What to do about hiring an employee from my former employer and my non-compete agreement?

UPDATED: Oct 1, 2022

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What to do about hiring an employee from my former employer and my non-compete agreement?

I have a signed non-compete. I am prohibited from encouraging an employee from leaving after I have departed for a period of 12 months. I have started a

consulting business; I am not a competitor. Now, a former colleague wants to come to work for me. I did not solicit or encourage him. Are there any pitfalls that I should be aware of if I hire him?

Asked on September 7, 2018 under Employment Labor Law, Illinois


SJZ, Member, New York Bar / FreeAdvice Contributing Attorney

Answered 4 years ago | Contributor

It depends on two things:
1) What EXACTLY does the contract say? If it says you can't employ anyone from the former employer, you would clearly be breaching it. If it does say that you cannot "solicit" or "encourage" them to leave, then if they reached out to you (and not vice versa), you would be legally ok, but--
2) If the former employer litigious--do you think they'd sue in this situation? If you think they would--maybe they hold a grudge? maybe they feel this is disloyal somehow and should not be allowed? etc.--then bear in mind that they could  certainly at least file a lawsuit and force you to defend the suit. Even if you'd ultimately win--because on the facts as applied to the terms of the contract, you have not breached it--you'd have the cost, time, and distraction of dealing with a lawsuit.
3) And bear in mind that if you do violate the agreement, or at least what you do is close enough to a violation that a court could, if you were sued, get it "wrong" and find against you (except in the most clear-cut cases, you can't be guaranteed of winning), you could be ordered to not employ this person and have to let them go, even if doing so were disruptive and costly to your business; you could also have to pay monetary compensation.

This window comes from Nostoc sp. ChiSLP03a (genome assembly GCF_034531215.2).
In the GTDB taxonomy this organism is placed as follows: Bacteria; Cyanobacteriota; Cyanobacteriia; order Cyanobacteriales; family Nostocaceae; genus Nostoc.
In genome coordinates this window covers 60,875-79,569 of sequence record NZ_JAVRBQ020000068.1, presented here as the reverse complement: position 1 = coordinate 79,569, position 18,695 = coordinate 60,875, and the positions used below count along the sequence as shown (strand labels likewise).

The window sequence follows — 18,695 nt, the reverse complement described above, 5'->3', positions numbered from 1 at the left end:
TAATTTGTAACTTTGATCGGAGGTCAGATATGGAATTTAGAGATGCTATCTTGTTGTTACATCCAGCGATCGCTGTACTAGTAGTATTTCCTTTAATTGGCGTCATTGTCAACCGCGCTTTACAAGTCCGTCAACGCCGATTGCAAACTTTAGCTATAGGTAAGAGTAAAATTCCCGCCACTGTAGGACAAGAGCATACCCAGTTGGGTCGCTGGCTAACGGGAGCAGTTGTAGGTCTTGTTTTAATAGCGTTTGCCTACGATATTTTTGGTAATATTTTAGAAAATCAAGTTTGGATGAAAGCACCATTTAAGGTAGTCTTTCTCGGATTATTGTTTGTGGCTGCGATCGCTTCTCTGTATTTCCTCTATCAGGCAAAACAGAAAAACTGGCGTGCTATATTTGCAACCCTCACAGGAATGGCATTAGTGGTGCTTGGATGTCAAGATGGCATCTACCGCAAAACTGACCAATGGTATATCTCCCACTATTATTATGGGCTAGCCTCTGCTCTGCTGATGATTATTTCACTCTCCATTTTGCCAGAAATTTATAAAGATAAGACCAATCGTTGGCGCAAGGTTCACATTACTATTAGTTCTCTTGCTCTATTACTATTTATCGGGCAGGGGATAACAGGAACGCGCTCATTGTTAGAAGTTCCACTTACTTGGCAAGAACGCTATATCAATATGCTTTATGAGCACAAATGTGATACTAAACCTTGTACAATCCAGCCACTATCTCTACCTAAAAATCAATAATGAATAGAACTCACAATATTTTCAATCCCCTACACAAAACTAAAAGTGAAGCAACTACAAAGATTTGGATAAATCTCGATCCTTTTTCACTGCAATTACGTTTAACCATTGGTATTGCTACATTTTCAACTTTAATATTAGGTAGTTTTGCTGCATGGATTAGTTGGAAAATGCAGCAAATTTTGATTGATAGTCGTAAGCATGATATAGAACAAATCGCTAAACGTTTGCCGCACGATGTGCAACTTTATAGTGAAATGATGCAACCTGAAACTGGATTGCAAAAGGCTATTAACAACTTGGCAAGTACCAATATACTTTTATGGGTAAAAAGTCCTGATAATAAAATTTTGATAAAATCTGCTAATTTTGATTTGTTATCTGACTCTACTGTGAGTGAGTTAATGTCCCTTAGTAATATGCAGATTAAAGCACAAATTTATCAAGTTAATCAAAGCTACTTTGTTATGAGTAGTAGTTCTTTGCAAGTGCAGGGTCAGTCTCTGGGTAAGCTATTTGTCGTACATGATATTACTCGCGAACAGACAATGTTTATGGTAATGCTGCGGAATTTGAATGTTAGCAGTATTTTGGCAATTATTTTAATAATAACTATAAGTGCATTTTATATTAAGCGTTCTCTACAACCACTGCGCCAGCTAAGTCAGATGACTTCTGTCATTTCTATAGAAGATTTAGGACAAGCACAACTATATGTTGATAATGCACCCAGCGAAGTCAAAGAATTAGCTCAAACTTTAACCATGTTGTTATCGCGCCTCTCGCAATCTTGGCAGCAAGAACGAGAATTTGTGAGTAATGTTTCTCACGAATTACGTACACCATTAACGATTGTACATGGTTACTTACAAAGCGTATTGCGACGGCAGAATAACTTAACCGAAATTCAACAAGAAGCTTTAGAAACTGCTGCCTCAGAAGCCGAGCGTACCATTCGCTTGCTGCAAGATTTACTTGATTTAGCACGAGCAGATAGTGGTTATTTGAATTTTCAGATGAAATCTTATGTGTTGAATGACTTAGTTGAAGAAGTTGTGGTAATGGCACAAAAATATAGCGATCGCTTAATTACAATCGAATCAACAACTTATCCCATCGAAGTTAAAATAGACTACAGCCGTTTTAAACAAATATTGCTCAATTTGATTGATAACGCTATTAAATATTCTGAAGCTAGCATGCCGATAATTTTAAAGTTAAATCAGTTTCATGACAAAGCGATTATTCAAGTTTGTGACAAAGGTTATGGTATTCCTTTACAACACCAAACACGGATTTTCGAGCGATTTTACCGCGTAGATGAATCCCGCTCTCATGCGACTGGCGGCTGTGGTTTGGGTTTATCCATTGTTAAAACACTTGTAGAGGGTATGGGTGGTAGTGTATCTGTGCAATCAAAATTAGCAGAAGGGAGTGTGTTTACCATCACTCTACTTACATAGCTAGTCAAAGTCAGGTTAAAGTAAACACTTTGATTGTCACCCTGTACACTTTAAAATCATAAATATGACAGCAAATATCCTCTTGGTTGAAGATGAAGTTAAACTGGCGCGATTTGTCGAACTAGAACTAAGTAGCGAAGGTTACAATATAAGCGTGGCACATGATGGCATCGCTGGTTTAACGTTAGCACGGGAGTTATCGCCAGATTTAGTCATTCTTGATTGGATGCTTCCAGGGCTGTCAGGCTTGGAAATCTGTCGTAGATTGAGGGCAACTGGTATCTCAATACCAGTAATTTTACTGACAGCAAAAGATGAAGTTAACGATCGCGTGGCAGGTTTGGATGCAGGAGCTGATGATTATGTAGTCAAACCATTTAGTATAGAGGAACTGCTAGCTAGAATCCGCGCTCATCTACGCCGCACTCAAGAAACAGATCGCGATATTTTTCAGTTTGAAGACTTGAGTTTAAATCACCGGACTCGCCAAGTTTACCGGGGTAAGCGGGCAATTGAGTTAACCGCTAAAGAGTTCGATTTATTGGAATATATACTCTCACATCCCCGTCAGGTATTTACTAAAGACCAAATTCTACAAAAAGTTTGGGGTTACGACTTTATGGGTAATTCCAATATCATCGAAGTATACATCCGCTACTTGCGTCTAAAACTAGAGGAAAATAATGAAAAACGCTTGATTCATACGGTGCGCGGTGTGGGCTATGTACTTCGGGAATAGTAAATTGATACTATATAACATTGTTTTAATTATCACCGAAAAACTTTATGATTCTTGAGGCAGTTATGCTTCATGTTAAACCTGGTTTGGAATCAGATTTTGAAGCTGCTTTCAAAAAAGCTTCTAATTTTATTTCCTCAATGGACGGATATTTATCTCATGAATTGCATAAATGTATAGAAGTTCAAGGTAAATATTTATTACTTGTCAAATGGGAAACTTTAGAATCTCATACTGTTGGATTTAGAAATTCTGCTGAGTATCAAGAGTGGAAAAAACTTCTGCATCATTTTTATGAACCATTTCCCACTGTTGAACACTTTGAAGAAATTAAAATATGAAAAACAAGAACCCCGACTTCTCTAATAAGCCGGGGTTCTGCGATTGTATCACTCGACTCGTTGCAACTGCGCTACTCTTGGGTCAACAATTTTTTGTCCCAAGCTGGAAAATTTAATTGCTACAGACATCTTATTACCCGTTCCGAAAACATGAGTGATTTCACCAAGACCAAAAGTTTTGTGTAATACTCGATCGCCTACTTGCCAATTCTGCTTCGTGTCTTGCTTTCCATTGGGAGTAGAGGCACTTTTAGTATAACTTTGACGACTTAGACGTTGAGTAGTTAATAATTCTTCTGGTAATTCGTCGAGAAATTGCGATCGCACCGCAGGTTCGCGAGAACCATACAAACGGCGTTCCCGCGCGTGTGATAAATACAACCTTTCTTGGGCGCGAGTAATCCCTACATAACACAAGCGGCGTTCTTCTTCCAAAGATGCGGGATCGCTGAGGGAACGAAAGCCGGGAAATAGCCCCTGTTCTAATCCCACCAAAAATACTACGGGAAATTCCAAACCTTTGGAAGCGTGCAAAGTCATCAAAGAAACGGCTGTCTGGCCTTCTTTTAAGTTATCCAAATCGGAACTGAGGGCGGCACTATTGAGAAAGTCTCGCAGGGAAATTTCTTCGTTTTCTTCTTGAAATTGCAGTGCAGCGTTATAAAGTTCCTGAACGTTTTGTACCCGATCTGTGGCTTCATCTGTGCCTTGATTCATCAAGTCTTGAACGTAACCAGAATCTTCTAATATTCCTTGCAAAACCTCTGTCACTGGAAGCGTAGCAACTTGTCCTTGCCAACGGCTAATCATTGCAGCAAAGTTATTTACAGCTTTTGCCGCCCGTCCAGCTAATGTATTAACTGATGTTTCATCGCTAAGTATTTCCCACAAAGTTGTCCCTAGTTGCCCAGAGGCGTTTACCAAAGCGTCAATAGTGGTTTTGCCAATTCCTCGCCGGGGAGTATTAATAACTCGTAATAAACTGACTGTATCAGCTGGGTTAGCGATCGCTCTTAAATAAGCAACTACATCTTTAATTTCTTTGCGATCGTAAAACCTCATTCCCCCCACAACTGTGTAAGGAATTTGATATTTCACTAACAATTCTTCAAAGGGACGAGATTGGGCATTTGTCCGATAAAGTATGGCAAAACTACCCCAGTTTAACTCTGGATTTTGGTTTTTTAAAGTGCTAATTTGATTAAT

That you are asking the question implies you have doubts about hiring this person. When in doubt, don't: there are other qualified candidates out there, and you don't need, especially as a new business, to be inviting trouble or litigation.

IMPORTANT NOTICE: The Answer(s) provided above are for general information only. The attorney providing the answer was not serving as the attorney for the person submitting the question or in any attorney-client relationship with such person. Laws may vary from state to state, and sometimes change. Tiny variations in the facts, or a fact not set forth in a question, often can change a legal outcome or an attorney's conclusion. Although AttorneyPages.com has verified the attorney was admitted to practice law in at least one jurisdiction, he or she may not be authorized to practice law in the jurisdiction referred to in the question, nor is he or she necessarily experienced in the area of the law involved. Unlike the information in the Answer(s) above, upon which you should NOT rely, for personal advice you can rely upon we suggest you retain an attorney to represent you.

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